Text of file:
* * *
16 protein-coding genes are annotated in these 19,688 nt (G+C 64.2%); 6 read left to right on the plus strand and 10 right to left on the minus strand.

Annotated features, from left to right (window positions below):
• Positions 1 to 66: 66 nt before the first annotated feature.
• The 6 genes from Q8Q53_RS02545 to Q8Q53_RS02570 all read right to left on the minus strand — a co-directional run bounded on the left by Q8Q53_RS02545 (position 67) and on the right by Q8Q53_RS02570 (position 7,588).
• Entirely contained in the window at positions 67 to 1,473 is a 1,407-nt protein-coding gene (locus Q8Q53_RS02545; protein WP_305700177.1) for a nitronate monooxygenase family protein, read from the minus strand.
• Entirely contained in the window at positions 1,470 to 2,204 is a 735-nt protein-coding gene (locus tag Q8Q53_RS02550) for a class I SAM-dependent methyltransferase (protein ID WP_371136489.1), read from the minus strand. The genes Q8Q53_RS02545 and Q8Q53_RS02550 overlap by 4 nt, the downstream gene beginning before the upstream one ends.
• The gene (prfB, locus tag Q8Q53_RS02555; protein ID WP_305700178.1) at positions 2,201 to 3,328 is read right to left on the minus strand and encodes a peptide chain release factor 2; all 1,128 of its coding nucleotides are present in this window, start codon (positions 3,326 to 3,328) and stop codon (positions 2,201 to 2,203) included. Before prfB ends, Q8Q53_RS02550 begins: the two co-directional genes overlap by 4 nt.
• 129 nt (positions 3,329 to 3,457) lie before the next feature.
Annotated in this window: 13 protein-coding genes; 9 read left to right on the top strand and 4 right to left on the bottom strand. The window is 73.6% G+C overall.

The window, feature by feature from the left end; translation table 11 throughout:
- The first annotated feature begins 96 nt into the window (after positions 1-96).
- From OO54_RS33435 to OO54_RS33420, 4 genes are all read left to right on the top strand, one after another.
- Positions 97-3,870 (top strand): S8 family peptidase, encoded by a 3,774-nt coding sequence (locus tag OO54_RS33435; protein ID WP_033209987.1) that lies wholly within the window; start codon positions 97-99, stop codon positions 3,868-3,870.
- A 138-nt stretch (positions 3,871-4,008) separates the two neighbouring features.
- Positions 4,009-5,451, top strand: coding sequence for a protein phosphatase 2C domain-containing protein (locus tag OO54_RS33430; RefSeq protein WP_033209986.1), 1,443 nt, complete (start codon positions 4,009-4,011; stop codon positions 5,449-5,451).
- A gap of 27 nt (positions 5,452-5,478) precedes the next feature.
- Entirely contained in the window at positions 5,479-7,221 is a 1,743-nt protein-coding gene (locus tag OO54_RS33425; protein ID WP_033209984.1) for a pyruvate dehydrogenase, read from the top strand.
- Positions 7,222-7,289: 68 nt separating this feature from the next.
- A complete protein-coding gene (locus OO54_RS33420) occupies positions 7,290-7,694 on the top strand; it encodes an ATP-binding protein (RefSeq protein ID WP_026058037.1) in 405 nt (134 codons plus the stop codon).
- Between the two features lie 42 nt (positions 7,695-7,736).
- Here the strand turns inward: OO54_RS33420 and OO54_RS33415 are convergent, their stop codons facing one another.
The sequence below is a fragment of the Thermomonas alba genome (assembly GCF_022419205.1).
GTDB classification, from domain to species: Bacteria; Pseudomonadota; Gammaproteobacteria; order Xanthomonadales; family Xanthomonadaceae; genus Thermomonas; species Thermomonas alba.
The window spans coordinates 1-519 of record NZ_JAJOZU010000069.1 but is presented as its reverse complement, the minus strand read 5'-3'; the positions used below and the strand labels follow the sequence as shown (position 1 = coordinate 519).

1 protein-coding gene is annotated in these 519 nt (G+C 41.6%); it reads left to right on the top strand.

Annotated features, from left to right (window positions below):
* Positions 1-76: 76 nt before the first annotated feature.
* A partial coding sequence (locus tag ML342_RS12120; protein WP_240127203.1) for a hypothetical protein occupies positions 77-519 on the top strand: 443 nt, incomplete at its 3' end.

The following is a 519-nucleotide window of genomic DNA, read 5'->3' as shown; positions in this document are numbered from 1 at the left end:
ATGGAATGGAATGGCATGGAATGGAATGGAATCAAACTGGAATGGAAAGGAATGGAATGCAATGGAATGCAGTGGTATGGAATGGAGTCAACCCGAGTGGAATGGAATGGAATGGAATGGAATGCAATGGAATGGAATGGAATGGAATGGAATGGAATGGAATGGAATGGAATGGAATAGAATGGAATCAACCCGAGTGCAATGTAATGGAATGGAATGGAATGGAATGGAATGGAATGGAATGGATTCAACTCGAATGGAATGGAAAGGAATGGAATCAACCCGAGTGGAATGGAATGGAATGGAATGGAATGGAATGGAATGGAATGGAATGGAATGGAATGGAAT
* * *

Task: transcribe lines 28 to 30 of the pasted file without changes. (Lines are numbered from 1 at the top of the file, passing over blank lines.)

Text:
* A partial coding sequence (locus tag ML342_RS12120; protein WP_240127203.1) for a hypothetical protein occupies positions 77-519 on the top strand: 443 nt, incomplete at its 3' end.

The following is a 519-nucleotide window of genomic DNA, read 5'->3' as shown; positions in this document are numbered from 1 at the left end:
ATGGAATGGAATGGCATGGAATGGAATGGAATCAAACTGGAATGGAAAGGAATGGAATGCAATGGAATGCAGTGGTATGGAATGGAGTCAACCCGAGTGGAATGGAATGGAATGGAATGGAATGCAATGGAATGGAATGGAATGGAATGGAATGGAATGGAATGGAATGGAATGGAATAGAATGGAATCAACCCGAGTGCAATGTAATGGAATGGAATGGAATGGAATGGAATGGAATGGAATGGATTCAACTCGAATGGAATGGAAAGGAATGGAATCAACCCGAGTGGAATGGAATGGAATGGAATGGAATGGAATGGAATGGAATGGAATGGAATGGAATGGAAT